The PFA has been addressing issues of emotional well-being and addiction for over 14 years, and now has a 24/7/365 counselling telephone helpline service available to members.
In addition to the helpline, players past and present can access a national network of 90 fully-trained counsellors, all of whom understand the emotional roller-coaster that involvement in professional sport can entail.
The Union continues to offer support and funding to the Sporting Chance Clinic, allowing PFA members to receive residential treatment there.
The combination of these services offers current and former members a dedicated team of people and a safe and confidential environment to receive support and counselling.
Clarke Carlisle, former PFA Chairman, writes...
On the 10 November 2009, German goalkeeper Robert Enke took his own life. He had been depressed since the death of his two-year-old daughter Lara who died of a rare heart condition in 2006. Enke’s death at the age of just 32 illustrates the most extreme example of how mental health issues can affect an individual, to the point they take their own life.
But talking about mental health problems has traditionally been one of sport’s great taboos. When boxer Frank Bruno was sectioned under the Mental Health Act, the tabloid press ran the headline ‘Bonkers Bruno locked up’. Unsurprisingly, given this attitude it is very rare for sports men and women to ‘come out’ about mental ill health voluntarily. It is sadly far more common that any vulnerability is ‘outed’ by the sports media.
Good mental health is vital for peak performance in sport. Mental health problems affect one in six of the population at any one time. Depression alone affects up to half of us during our lifetimes and affects every family at some stage. Despite this, many people are unaware of the symptoms of mental health problems.
Unsurprisingly, players known for physical fitness rarely talk about mental distress. Indeed many may not recognise what it is or know how to seek help for stress, anxiety or depression when it strikes.
The Sporting Chance Clinic, founded by Tony Adams, the former England captain who has written and talked about his own struggle with mental ill health and alcohol dependency - was set up to support sports men and women who experience similar problems and need professional help to overcome them.
Football is the beautiful game but it is also a tough game that makes huge demands on its players, it is important to remember that professional players are human beings not machines.
Facts about Depression
Every year one person in ten will experience depression or anxiety disorder. This often follows trauma or upset and is more likely with stress.
- Depression can affect anyone at any age and at any time.
- Depression is among the leading causes of disability worldwide affecting about 151million people at any one time*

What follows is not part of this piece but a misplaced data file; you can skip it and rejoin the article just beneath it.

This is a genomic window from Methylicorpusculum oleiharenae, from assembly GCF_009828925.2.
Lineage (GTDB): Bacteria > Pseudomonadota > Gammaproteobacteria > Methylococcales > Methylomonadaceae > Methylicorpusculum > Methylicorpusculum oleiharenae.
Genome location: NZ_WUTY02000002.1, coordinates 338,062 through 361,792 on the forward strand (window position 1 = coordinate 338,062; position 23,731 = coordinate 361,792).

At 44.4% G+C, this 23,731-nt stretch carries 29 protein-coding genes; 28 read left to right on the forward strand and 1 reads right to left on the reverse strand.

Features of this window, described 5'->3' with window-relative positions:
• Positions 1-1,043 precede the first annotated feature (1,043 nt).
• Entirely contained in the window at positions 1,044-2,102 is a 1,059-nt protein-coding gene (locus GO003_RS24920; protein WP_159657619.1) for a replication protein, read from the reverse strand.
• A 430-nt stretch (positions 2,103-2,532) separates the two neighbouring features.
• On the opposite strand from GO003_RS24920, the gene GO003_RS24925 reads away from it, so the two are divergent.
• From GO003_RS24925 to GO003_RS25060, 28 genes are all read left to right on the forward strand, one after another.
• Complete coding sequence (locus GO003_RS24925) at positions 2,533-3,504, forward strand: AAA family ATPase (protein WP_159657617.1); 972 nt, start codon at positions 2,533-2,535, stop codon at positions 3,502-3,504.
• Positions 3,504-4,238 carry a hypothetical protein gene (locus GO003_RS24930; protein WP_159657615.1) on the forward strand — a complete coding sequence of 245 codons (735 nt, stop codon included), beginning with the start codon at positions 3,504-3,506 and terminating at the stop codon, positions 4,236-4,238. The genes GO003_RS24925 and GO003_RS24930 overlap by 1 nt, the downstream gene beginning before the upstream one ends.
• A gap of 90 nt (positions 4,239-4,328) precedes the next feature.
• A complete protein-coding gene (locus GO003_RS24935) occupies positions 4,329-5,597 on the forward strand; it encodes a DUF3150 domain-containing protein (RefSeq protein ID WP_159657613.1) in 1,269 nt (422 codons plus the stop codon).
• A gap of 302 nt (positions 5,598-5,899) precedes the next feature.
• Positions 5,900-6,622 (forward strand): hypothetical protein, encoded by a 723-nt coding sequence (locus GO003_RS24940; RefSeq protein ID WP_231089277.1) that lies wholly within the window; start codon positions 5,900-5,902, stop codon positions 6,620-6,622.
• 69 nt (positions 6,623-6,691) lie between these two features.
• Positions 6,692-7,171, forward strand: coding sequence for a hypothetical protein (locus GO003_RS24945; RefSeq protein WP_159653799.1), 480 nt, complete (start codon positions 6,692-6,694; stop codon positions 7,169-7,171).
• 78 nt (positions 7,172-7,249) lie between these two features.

- 21.5% of women and 13.6% of are experiencing depression or anxiety disorder at any one time **
- Mixed anxiety & depression is the most common mental disorder in Britain affecting 11.8% of women and 7.6% of men at any one time.
- Most people will recover from depression with the right support and/or treatment
- Getting help early can prevent depression getting worse.
* (Reference us WHO (2008) The global burden of disease 2004 update).
** (McManus S, Meltzer H, Brugha T et al (2009) Adult Psychiatric morbidity in England, 2007. Results of a household survey. Health and Social Information Centre, Social Care Statistics).
What you might feel if you are depressed ...
Depression is different from feeling down or sad. Depressed people can feel anxious, hopeless, negative and helpless and the feeling doesn’t pass.
- Depression can happen suddenly as a result of physical illness, unemployment, bereavement, family problems or other life changing events.
- Half of the people who have depression will only experience it once but for the other half it will happen again. The length of time that it takes to recover ranges from a few months to a year or more.
- Living with depression is difficult for those who experience it and for their family, friends and colleagues.
- It is sometimes difficult to recognise depression and to know what to do about it.
What are the signs of depression?
Depression shows up in many different ways. You don’t always realise what’s going on because your problems seem to be physical, not mental. You might tell yourself you are simply under the weather or feeling tired.
Key Symptoms of Depression Include:
- Persistent sadness or low mood and/or
- loss of interest or pleasure, and
- fatigue or low energy.
Other Symptoms Include:
- Waking up early, having difficulty sleeping, or sleeping more
- poor or increased appetite
- difficulty remembering things, poor concentration or indecisiveness
- blaming yourself or feeling guilty about things
- feeling low-spirited for much of the time, every day
- lacking self-confidence and self-esteem
- being preoccupied with negative thoughts, and
- self harm or thoughts of suicide.
Note: All symptoms listed above are taken from ICD10 used by clinicians to diagnose depression
In delivering this section, we gratefully acknowledge information and source material from:
Mental Health Foundation
Depression rel="noopener noreferrer" Alliance
- Paul Gascoigne: My Story, Headline Publishing
- Andy Cole and Peter Fritton, Andy Cole, Autobiography, Manchester United Publishing.